His death was recorded in the Shaftesbury Grammar School magazine and his character described: “N.J. Tunnington was an old boy who kept very closely in touch with the School after he left. While here he was good at work and games, straight as a die, and a general favourite with everybody. He was a first class shot, and was “sniper” to his platoon. His commanding officer speaks of him as ‘a fine soldier, trustworthy to the utmost degree, and of great personal charm and character.’ He last visited the School on October, 1915, shortly before going out to France.”

As a former pupil his name was recorded on the Shaftesbury Grammar School war memorial, now in Shaftesbury School.  A "First List of Old Shastonians Serving in H.M. Forces" was produced by Shaftesbury Grammar School in September 1915. It shows the regiment in which Niels served and the date and term in which he left school. Throughout the war a hand-written list was also compiled of Shaftesbury Grammar School old boys serving in the armed forces. An asterix can be seen next to Niels' name, indicating that he had died. The board is now at Gold Hill Museum. 

Printed Sources: 

Shaftesbury Grammar School Magazine, October 1914
Shaftesbury Grammar School Magazine, November 1916
First List of Old Shastonians Serving in H.M. Forces, September 1915 

Images:
  • List of Old Shastonians 1
  • List of Old Shastonians 4
  • Shaftesbury Grammar School Old Boys 7
  • Shaftesbury Grammar School Old Boys 1

Links to related web content / sources:
Commonwealth War Graves Commission
The National Archives
Shastonian
Shaftesbury Grammar School Old Boys 7

John William Taylor

Surname: Taylor
Other names: John "Jack" William
Other people in this story:
John William Taylor
Ann Mary Taylor née Bardsley
Gerald Bardsley Taylor
Pryce Taylor
Arnold Bradley Taylor
Pryce Thomas Taylor
Locations in this story:
Loughborough, Leicestershire
Bell Foundry House, Freehold Street, Loughborough
Shaftesbury Grammar School, Shaftesbury, Dorset
Nottingham University
Canada
Hythe, Kent
Vimy Memorial, Pas de Calais, France

Story:
John “Jack” William Taylor was born in 1885 in Loughborough, Leicestershire. He was the son of John William Taylor, a Bellfounder, and Ann Mary Bardsley. His siblings included Gerald "Jerry" Bardsley (born 1886), Pryce Taylor (born 1891) and Arnold Bradley (born 1894). The family lived at Bell Foundry House, Freehold Street, Loughborough.

“Jack” attended Shaftesbury Grammar School from September 1893 to August 1901. In the Census of 1901 he appears on the list of boarders at the school. He passed the Cambridge Preliminary and Junior exams and the London Matriculation. On leaving school he entered Nottingham University and obtained the London B.Sc. degree in 1904.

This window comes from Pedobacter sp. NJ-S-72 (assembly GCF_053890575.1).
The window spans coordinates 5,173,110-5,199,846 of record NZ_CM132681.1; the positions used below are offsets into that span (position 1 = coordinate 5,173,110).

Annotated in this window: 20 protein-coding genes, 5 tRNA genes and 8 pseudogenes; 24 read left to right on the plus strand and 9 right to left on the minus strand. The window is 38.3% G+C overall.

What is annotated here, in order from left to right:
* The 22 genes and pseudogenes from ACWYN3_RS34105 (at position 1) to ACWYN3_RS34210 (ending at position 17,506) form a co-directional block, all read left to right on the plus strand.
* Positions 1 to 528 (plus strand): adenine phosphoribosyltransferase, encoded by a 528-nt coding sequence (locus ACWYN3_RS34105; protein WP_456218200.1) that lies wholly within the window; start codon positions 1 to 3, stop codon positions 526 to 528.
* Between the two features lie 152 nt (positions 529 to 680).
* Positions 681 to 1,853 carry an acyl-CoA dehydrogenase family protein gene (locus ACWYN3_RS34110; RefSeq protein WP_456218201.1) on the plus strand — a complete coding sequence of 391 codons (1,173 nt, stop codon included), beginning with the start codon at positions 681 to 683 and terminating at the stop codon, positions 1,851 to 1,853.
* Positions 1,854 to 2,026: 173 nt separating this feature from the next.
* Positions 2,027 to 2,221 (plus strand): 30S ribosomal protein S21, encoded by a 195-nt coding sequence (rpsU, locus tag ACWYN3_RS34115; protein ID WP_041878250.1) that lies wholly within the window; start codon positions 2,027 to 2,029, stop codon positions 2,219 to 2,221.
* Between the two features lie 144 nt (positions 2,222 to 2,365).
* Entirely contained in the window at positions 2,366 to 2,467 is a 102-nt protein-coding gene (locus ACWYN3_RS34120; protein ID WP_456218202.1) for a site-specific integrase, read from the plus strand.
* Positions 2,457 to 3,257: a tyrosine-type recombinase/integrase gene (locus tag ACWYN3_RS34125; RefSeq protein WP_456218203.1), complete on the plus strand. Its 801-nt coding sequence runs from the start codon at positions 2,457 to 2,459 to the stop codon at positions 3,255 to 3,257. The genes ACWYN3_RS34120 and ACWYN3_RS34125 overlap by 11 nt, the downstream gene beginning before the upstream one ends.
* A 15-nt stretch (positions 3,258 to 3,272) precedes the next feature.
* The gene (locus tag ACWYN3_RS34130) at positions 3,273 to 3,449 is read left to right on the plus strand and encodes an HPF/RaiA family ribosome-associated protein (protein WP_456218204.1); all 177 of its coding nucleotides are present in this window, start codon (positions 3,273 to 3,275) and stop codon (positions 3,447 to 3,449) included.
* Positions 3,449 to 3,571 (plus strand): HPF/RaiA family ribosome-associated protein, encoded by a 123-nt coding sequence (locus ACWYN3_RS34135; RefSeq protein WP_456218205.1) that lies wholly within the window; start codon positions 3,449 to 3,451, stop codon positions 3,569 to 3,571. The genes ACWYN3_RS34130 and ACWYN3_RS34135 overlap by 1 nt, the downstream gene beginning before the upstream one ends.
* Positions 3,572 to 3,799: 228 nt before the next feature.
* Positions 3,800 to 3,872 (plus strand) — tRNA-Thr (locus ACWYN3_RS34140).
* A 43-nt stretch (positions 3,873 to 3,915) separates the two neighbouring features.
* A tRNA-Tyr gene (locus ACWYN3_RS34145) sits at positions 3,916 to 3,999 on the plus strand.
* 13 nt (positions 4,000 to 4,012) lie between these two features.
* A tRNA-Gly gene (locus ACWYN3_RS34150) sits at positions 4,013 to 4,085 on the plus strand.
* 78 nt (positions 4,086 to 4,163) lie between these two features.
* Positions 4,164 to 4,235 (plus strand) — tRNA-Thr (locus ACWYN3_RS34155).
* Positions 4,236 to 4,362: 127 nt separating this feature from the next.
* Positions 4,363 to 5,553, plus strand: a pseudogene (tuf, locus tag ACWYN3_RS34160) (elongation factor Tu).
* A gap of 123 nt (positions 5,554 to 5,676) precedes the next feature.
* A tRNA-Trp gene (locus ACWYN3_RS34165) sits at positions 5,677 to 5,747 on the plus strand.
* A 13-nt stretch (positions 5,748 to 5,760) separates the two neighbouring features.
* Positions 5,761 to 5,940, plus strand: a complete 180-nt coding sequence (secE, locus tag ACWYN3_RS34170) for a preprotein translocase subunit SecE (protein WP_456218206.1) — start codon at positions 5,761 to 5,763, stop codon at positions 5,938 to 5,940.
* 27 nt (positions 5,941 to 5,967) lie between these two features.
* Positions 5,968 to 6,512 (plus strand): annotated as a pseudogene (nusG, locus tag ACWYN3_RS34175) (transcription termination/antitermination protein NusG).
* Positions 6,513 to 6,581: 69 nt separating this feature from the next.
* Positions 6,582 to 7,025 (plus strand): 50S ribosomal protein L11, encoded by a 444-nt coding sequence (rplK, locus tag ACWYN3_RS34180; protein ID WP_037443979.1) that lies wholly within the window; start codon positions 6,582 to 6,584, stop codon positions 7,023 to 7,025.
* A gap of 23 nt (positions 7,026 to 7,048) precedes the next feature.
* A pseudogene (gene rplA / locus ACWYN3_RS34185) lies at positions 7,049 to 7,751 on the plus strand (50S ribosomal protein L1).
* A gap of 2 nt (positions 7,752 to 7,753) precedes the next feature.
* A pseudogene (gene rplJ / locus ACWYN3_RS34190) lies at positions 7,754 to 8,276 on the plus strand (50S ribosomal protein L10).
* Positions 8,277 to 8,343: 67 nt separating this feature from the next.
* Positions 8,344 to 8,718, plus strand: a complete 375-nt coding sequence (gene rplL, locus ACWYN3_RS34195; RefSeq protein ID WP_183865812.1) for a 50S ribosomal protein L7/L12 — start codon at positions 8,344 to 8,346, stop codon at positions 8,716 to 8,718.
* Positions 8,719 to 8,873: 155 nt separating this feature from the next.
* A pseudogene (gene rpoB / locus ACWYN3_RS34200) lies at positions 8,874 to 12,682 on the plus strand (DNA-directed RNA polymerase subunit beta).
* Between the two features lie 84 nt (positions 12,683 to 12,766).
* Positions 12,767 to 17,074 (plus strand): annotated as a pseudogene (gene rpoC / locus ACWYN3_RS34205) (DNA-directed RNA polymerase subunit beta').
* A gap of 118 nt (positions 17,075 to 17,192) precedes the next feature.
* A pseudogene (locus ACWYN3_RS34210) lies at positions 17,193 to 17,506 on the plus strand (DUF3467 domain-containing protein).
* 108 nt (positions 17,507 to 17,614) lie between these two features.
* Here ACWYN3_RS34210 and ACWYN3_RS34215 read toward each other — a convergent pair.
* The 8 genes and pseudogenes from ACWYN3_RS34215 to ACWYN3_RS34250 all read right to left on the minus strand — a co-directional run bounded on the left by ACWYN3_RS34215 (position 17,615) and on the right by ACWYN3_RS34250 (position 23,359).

By October 1915 Jack had joined Princess Patricia’s Canadian Light Infantry (Eastern Ontario Regiment) as a Private (Service No. 101041) and in June 1916 was stationed at Hythe in Kent. He was killed in action on 15th September 1916 in France and his name appears on the Vimy Memorial, Pas de Calais. His death came two months after that of his brother Arnold and was reported in the Shaftesbury Grammar School magazine: “The brothers Taylor were the nephews of our former Head Master, Mr. Pryce Taylor. Four of them, all sons of Mr. John W. Taylor, of Loughborough, were on active service, and in addition to the two mentioned above, a third (“Pryce”) has since received a bullet wound in the left wrist, and is now in an English Hospital.”

As a former pupil his name was recorded on the Shaftesbury Grammar School war memorial, now in Shaftesbury School. Throughout the war a hand-written list was compiled of Shaftesbury Grammar School old boys serving in the armed forces. An asterix can be seen next to Jack's name, indicating that he had died. The board is now at Gold Hill Museum.

Printed Sources: 

Shaftesbury Grammar School Magazine, October 1915
Shaftesbury Grammar School Magazine, June 1916
Shaftesbury Grammar School Magazine, November 1916

Images:
  • Shaftesbury Grammar School Old Boys 10
  • Shaftesbury Grammar School War Memorial

Links to related web content / sources:
Commonwealth War Graves Commission
The National Archives
Shastonian
Shaftesbury Grammar School War Memorial

Gerald Bardsley Taylor

Surname: Taylor
Other names: Gerald "Jerry" Bardsley
Other people in this story:
John William Taylor
Ann Mary Taylor née Bardsley
John "Jack" William Taylor
Pryce Taylor
Arnold Bradley Taylor
Locations in this story:
Loughborough, Leicestershire
Bell Foundry House, Freehold Street, Loughborough
Shaftesbury Grammar School, Shaftesbury, Dorset
Nottingham University
Canada
France
Trefcon British Cemetery, Caulaincourt, Aisne, France

Story:
Gerald “Jerry” Bardsley Taylor was born in 1886 in Loughborough, Leicestershire. He was the son of John William Taylor, a Bellfounder, and Ann Mary Bardsley. His siblings included John "Jack" William (born 1885), Pryce Taylor (born 1891) and Arnold Bradley (born 1894). The family lived at Bell Foundry House, Freehold Street, Loughborough. “Jerry” attended Shaftesbury Grammar School from September 1893 to July 1902. He was captain of the cricket and football teams, and was “Champion Athlete” in 1901 and 1902. After leaving the school he entered Nottingham University and then, in 1905 went to Canada, where he remained until the outbreak of the war.